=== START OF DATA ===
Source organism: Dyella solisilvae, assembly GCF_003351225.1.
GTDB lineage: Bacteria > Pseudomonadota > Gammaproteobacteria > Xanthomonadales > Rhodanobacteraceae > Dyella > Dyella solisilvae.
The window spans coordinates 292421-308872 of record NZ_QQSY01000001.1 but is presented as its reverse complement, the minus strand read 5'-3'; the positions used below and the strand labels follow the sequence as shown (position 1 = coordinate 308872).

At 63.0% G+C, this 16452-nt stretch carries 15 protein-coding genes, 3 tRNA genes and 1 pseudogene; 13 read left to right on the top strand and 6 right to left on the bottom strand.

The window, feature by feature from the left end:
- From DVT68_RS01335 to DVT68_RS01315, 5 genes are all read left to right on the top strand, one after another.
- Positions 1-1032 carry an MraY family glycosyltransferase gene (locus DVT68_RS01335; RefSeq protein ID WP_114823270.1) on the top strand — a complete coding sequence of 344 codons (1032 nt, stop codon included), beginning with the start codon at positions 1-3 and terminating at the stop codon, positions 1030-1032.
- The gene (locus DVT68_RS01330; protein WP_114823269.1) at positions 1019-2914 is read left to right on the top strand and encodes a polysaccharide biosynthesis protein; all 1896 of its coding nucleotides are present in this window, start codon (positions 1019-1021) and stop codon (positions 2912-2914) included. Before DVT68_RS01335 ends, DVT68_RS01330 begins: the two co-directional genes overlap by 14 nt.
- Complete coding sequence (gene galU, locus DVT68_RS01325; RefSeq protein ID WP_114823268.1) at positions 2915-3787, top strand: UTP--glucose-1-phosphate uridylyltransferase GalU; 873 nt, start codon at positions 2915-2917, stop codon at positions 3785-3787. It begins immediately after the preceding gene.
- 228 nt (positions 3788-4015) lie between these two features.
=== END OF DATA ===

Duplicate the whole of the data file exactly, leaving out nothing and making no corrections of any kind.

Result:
Source organism: Dyella solisilvae, assembly GCF_003351225.1.
GTDB lineage: Bacteria > Pseudomonadota > Gammaproteobacteria > Xanthomonadales > Rhodanobacteraceae > Dyella > Dyella solisilvae.
The window spans coordinates 292421-308872 of record NZ_QQSY01000001.1 but is presented as its reverse complement, the minus strand read 5'-3'; the positions used below and the strand labels follow the sequence as shown (position 1 = coordinate 308872).

At 63.0% G+C, this 16452-nt stretch carries 15 protein-coding genes, 3 tRNA genes and 1 pseudogene; 13 read left to right on the top strand and 6 right to left on the bottom strand.

The window, feature by feature from the left end:
- From DVT68_RS01335 to DVT68_RS01315, 5 genes are all read left to right on the top strand, one after another.
- Positions 1-1032 carry an MraY family glycosyltransferase gene (locus DVT68_RS01335; RefSeq protein ID WP_114823270.1) on the top strand — a complete coding sequence of 344 codons (1032 nt, stop codon included), beginning with the start codon at positions 1-3 and terminating at the stop codon, positions 1030-1032.
- The gene (locus DVT68_RS01330; protein WP_114823269.1) at positions 1019-2914 is read left to right on the top strand and encodes a polysaccharide biosynthesis protein; all 1896 of its coding nucleotides are present in this window, start codon (positions 1019-1021) and stop codon (positions 2912-2914) included. Before DVT68_RS01335 ends, DVT68_RS01330 begins: the two co-directional genes overlap by 14 nt.
- Complete coding sequence (gene galU, locus DVT68_RS01325; RefSeq protein ID WP_114823268.1) at positions 2915-3787, top strand: UTP--glucose-1-phosphate uridylyltransferase GalU; 873 nt, start codon at positions 2915-2917, stop codon at positions 3785-3787. It begins immediately after the preceding gene.
- 228 nt (positions 3788-4015) lie between these two features.